Copyright 2016 Neal Joseph Loevinger
Torah Portion: D’varim
These are the words that Moshe addressed to all Israel on the other side of the Jordan. . . (D’varim/Deuteronomy 1:1)
We begin a new Torah portion this week, the fifth and final book of the Torah, D’varim– literally, “words,” as in the words that Moshe spoke to the Israelites before they crossed over into Israel. Rashi and others understand the theme of D’varim- both the Torah portion and the entire book- to be tochechah, or “rebuke,” to the people for all the times they forgot or angered God.
Rashi has several examples of this in his commentary on this opening verse but he also focusses on the word “all” in the verse: “these are the words [of rebuke, according to Rashi] that Moshe addressed to all Israel.” Rashi brings an almost comical example, which loosely paraphrased goes like this :
If people had been out in the market and didn’t hear Moshe’s rebuke, they could have said, “hey, you heard what Moshe said about this and that, and you didn’t object! But if we had been there, we would have answered him right back.” So Moshe brought all of them together and said, “see, you’re all here, if anybody has an objection, speak up!”
Now, your first question to Rashi might be: what market? They were out in the desert across the Jordan river! The anachronistic example tips us off that his commentary is not meant to be taken literally but rather as an illustration of the human tendency to believe that societal or collective problems are somebody else’s problem and responsibility, not our own. That is, if Moshe had rebuked me, I’d have a great answer as to why the difficulties of the Jewish people or the world at large aren’t my fault- but you other people have no answer for him!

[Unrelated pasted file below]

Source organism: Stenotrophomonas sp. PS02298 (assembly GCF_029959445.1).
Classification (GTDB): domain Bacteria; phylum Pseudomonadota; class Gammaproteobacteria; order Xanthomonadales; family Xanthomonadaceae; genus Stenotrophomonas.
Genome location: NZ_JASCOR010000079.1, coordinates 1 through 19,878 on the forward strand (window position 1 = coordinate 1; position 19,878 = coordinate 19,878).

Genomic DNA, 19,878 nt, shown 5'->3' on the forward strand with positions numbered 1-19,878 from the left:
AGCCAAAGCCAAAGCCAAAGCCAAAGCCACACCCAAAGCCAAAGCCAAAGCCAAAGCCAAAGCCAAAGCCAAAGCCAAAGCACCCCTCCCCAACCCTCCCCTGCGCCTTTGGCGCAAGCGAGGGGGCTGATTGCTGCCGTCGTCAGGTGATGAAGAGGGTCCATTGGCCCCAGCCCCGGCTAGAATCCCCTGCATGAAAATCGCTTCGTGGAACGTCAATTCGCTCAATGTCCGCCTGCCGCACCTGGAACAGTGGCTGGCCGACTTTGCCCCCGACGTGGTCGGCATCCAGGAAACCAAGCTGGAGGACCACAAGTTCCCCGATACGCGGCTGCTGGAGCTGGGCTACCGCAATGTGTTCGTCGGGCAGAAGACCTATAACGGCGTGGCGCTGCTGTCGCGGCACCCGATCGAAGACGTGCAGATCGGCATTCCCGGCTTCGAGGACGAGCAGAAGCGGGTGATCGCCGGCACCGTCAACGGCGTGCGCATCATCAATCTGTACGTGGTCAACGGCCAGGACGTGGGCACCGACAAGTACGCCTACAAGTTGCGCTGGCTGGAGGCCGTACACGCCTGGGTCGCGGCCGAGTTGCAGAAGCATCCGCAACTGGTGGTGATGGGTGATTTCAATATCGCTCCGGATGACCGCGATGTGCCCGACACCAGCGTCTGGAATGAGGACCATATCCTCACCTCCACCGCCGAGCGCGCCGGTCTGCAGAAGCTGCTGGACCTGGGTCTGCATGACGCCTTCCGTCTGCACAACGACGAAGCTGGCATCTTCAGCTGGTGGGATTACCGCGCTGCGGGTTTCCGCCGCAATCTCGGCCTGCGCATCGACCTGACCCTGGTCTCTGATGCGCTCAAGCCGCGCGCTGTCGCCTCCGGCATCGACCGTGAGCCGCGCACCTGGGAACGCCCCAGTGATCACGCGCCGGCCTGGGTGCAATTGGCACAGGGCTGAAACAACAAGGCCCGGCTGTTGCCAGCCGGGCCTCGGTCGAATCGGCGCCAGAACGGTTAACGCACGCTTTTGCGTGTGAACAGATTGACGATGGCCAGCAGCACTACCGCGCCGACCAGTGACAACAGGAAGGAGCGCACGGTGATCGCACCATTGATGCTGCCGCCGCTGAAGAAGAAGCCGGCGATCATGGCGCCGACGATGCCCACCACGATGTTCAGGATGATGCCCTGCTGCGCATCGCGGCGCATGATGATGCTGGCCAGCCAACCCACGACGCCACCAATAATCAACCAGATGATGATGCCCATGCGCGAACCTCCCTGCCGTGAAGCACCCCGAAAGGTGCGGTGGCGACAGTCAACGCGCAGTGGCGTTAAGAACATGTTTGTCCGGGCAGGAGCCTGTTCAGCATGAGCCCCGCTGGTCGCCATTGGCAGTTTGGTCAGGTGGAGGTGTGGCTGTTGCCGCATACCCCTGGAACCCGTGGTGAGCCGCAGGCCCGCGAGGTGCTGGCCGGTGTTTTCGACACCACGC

The Torah portion D’varim is always read before the observance of Tisha B’Av, the sad memorial day of fasting and penitence. Tisha B’Av is in many ways the beginning of the season of the Days of Awe. We sit and fast and reflect upon the brokenness of the world precisely so we can take responsibility for our own piece of that brokenness, or at the very least, our failure to fix what we can, starting within ourselves. Whether it’s causeless hatred or the breakdown of social bonds or what seems like a massive failure of mutual understanding among various communities within our greater polity, the rebuke for these problems is on all of us. In a different (but not so different) context, Abraham Joshua Heschel famously said, “some are guilty, but all are responsible.”*
Moshe called all the people to account; nobody was permitted to say, “this doesn’t apply to me.” Should we be any different in deeply reflecting upon how to bring healing and repentance to a shouting and violent world?
*There are various versions of this quote but the gist is the same.
The views expressed are my own and do not reflect that of Vassar Brothers Medical Center or Health-Quest.